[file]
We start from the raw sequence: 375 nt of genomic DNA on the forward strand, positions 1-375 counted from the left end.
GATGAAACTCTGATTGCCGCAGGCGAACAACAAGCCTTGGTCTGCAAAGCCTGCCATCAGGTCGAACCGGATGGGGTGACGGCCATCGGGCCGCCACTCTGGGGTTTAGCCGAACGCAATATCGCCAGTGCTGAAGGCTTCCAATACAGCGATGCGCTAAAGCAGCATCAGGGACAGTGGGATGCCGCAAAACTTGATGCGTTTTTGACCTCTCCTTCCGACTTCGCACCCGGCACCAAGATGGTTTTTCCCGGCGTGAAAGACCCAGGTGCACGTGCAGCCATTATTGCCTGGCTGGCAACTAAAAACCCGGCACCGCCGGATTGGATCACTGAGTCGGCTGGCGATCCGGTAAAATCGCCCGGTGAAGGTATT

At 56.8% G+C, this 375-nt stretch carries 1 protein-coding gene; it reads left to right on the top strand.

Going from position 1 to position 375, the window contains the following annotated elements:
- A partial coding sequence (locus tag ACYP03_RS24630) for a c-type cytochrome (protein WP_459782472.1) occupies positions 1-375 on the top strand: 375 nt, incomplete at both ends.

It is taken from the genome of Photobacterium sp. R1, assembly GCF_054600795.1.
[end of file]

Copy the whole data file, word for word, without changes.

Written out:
We start from the raw sequence: 375 nt of genomic DNA on the forward strand, positions 1-375 counted from the left end.
GATGAAACTCTGATTGCCGCAGGCGAACAACAAGCCTTGGTCTGCAAAGCCTGCCATCAGGTCGAACCGGATGGGGTGACGGCCATCGGGCCGCCACTCTGGGGTTTAGCCGAACGCAATATCGCCAGTGCTGAAGGCTTCCAATACAGCGATGCGCTAAAGCAGCATCAGGGACAGTGGGATGCCGCAAAACTTGATGCGTTTTTGACCTCTCCTTCCGACTTCGCACCCGGCACCAAGATGGTTTTTCCCGGCGTGAAAGACCCAGGTGCACGTGCAGCCATTATTGCCTGGCTGGCAACTAAAAACCCGGCACCGCCGGATTGGATCACTGAGTCGGCTGGCGATCCGGTAAAATCGCCCGGTGAAGGTATT

At 56.8% G+C, this 375-nt stretch carries 1 protein-coding gene; it reads left to right on the top strand.

Going from position 1 to position 375, the window contains the following annotated elements:
- A partial coding sequence (locus tag ACYP03_RS24630) for a c-type cytochrome (protein WP_459782472.1) occupies positions 1-375 on the top strand: 375 nt, incomplete at both ends.

It is taken from the genome of Photobacterium sp. R1, assembly GCF_054600795.1.